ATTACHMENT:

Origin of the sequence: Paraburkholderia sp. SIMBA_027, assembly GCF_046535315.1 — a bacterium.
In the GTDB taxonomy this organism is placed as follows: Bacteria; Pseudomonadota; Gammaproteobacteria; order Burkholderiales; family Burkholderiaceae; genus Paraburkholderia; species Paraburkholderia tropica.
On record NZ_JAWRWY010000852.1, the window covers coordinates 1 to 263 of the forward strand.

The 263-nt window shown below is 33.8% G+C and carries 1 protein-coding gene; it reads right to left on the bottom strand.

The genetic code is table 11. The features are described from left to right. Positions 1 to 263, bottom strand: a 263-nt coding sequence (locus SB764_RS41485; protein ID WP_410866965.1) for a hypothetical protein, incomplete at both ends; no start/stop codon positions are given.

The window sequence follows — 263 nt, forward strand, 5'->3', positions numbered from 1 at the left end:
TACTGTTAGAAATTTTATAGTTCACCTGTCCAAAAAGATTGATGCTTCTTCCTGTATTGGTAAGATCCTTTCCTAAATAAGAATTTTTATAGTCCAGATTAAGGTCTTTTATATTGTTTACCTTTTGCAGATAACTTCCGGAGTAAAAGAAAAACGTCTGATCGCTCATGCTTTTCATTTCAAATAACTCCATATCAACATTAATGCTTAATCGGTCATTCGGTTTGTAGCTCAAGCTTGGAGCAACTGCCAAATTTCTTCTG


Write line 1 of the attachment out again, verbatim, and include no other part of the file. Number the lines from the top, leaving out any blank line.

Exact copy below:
Origin of the sequence: Paraburkholderia sp. SIMBA_027, assembly GCF_046535315.1 — a bacterium.